LOCATION: US District Court for the Northern District of Texas
DOCKET NO.: 70-5039
DECIDED BY: Burger Court (1972-1975)
CITATION: 407 US 67 (1972)
ARGUED: Nov 09, 1971
DECIDED: Jun 12, 1972
C. Michael Abbott - for appellants Margarita Fuentes and others, pro hac vice, by special leave of Court
David A. Scholl - for the appellants Paul Parham and others, pro hac vice, by special leave of Court
George W. Wright, Jr. - for appellee Firestone Tire and Rubber Co
Herbert T. Schwartz -
Robert F. Maxwell - for appellees, Americo V
Facts of the case
Media for Fuentes v. Shevin
Audio Transcription for Oral Argument - November 09, 1971 in Fuentes v. Shevin
Warren E. Burger:
We will hear arguments is in 5138, Parham against Cortese.
Mr. Scholl, you may proceed whenever you are ready.
David A. Scholl:
Mr. Chief Justice --
Warren E. Burger:
We will try to complete tonight, if it is all possible.
David A. Scholl:
Mr. Chief Justice and may it please the Court.
In this case, this is another action which is a class action, brought by a group of consumers.
This is similar in effect to the Swarb action which was also class action instituted on behalf of all of the residents of the state which had been subjected to a certain procedure.
For that reason, I would like to refer to the plaintiff, the appellants as the consumers although, I think that is partially a misnomer in this case.
The appellees, I will refer to as the creditors again.
Well, again it is partially a misnomer.
Well, what is in question in this case is the Pennsylvania procedure of replevin with bond.
The Pennsylvania procedure of replevin with bond is similar in many ways to the Florida procedure which was considered in the Fuentes case.
However, there are very important distinctions on Pennsylvania.
As was pointed out in the arguments in Fuentes case, the replevin seizure in Florida is part of a proceeding which has already been commenced which will ultimately determine the rights of the parties to the particular goods which were seized.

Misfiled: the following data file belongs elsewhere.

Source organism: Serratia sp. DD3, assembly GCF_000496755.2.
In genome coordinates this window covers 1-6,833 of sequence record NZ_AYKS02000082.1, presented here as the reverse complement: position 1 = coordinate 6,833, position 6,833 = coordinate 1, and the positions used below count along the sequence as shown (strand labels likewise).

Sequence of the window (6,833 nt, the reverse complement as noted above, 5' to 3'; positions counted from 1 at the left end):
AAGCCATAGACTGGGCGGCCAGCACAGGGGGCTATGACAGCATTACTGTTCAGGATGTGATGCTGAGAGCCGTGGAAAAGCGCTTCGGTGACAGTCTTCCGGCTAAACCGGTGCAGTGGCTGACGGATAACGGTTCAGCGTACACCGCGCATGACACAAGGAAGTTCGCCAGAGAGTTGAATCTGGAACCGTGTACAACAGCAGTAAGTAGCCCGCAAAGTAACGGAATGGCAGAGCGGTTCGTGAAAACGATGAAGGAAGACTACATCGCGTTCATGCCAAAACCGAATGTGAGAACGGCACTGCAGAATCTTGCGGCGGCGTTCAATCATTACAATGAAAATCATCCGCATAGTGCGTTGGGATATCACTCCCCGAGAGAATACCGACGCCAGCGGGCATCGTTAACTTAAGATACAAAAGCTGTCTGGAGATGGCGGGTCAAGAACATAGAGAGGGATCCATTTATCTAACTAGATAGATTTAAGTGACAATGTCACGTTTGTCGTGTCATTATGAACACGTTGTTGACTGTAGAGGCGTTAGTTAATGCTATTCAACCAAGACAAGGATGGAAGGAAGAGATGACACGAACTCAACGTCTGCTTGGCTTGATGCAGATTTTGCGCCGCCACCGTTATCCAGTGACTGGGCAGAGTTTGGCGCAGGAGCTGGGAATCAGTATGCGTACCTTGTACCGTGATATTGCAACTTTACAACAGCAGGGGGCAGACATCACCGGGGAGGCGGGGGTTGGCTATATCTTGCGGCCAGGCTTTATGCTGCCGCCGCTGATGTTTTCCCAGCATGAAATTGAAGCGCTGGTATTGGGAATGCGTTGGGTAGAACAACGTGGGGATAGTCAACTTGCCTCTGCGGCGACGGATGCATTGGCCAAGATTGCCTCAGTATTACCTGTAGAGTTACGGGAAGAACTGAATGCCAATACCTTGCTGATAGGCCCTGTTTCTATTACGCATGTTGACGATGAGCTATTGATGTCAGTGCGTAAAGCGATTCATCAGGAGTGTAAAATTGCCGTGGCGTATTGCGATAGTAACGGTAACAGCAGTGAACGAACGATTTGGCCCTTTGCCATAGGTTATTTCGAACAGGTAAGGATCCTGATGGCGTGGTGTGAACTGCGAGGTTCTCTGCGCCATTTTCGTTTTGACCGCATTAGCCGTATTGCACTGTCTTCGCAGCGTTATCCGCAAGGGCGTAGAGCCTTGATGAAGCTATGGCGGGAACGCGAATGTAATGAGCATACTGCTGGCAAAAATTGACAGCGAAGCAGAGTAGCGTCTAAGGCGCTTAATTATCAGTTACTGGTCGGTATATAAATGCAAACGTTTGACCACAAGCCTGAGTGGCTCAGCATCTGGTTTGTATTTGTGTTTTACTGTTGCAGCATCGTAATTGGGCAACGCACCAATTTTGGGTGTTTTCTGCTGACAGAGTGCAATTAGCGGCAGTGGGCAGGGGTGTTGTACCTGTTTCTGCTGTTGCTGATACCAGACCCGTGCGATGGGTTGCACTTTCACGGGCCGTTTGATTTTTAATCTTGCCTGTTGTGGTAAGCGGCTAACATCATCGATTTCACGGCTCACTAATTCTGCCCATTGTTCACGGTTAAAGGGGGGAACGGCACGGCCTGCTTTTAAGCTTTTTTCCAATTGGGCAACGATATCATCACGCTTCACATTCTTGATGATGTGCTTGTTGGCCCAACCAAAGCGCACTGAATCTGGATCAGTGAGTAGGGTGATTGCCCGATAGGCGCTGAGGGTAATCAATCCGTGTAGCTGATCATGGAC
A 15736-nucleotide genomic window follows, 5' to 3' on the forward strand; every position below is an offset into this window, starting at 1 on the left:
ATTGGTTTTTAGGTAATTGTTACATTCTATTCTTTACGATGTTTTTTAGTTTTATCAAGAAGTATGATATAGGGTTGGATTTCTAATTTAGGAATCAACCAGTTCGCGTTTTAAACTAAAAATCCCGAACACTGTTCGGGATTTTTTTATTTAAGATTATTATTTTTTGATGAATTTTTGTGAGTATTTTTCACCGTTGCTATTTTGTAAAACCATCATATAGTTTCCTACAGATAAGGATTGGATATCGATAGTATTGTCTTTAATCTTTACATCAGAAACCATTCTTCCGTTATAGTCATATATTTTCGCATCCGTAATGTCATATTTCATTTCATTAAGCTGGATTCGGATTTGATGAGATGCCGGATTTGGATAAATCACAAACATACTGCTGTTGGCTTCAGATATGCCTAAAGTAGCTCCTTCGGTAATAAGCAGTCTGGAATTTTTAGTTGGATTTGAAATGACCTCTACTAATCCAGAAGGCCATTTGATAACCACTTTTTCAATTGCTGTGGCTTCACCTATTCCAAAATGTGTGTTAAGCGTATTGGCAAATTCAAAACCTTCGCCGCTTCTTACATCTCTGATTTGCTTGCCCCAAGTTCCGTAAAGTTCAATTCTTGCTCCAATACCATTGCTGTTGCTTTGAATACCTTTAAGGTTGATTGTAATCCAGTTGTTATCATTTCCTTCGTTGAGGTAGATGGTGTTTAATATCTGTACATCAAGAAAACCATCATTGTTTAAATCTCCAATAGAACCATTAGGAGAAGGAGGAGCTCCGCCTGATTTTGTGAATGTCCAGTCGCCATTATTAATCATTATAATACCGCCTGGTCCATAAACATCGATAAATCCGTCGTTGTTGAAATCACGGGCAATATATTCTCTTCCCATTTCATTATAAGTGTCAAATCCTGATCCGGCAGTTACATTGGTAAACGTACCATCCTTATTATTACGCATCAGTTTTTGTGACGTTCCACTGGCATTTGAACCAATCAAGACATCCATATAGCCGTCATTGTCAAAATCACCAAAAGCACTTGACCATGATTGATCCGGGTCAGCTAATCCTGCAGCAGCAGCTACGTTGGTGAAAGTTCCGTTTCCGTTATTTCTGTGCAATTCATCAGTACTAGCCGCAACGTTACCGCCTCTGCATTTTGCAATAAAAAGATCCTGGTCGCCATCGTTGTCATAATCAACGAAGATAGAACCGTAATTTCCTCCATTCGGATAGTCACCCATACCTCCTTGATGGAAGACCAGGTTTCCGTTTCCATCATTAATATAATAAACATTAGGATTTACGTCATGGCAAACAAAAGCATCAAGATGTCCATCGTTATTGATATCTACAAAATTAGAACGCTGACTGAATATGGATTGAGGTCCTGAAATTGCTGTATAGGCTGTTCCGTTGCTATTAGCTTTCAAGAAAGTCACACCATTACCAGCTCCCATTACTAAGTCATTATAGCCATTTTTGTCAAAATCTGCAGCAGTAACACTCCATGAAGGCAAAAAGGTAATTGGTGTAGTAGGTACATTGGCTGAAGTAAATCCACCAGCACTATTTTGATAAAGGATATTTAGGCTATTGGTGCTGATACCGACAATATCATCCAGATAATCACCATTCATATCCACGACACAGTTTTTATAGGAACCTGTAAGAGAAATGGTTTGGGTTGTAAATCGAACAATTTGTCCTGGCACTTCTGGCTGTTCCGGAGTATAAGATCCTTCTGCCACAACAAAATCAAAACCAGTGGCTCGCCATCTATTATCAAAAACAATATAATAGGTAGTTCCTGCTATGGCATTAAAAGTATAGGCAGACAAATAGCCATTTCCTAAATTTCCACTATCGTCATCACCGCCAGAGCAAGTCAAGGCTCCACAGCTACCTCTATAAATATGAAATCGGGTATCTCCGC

That is not the case in the Pennsylvania replevin with bond procedure.
All that a creditor need to file in Pennsylvania to commence the replevin with bond procedure are four things.
One of these things as an entry of appearance, the other is an affidavit of what the value of the goods are, then he is going to go out and have seized.
The third thing is a bond and the bond must be in double the value of the goods that are being seized and the fourth thing is merely a praecipe to that which is directly to the prothonotary, asking or ordering the prothonotary to issue a writ of replevin at bond.
Now, what need to be included in such a praecipe?
Well, really nothing, except that it is just the direction, a form just as a direction to the prothonotary to issue the writ of replevin?
prothonotary as I had mentioned in the Swarb case, this morning is merely a court clerk.
All that the court clerk does is to examine to see whether in fact the four pieces of paper that have to be filed have been filed.
And if they have, he then ministerially issues the writ of replevin with bond to the sheriff and the sheriff is required to go out and forcibly seize the property from the consumer.
Now, this is the distinction in the Pennsylvania procedure, not only from the Florida procedure which was considered in Fuentes but also, even the procedures in New York which was the subject of the Laprease versus Raymours Furniture case and in California which was the subject to the Blair versus Pitchess case.
Both of these cases held that the procedures involved there were unconstitutional.
Another important feature of the Pennsylvania procedure which is probably distinct from Florida because it is not actually the beginning of an on-going process which is going to determine the party’s rights to the goods, is that for all practical purposes when the seizure is made by the sheriff, that is the end of the proceeding.
Usually, nothing further is filed.
Now there are three possible ways in which the consumer can possibly get that property back, and these three only.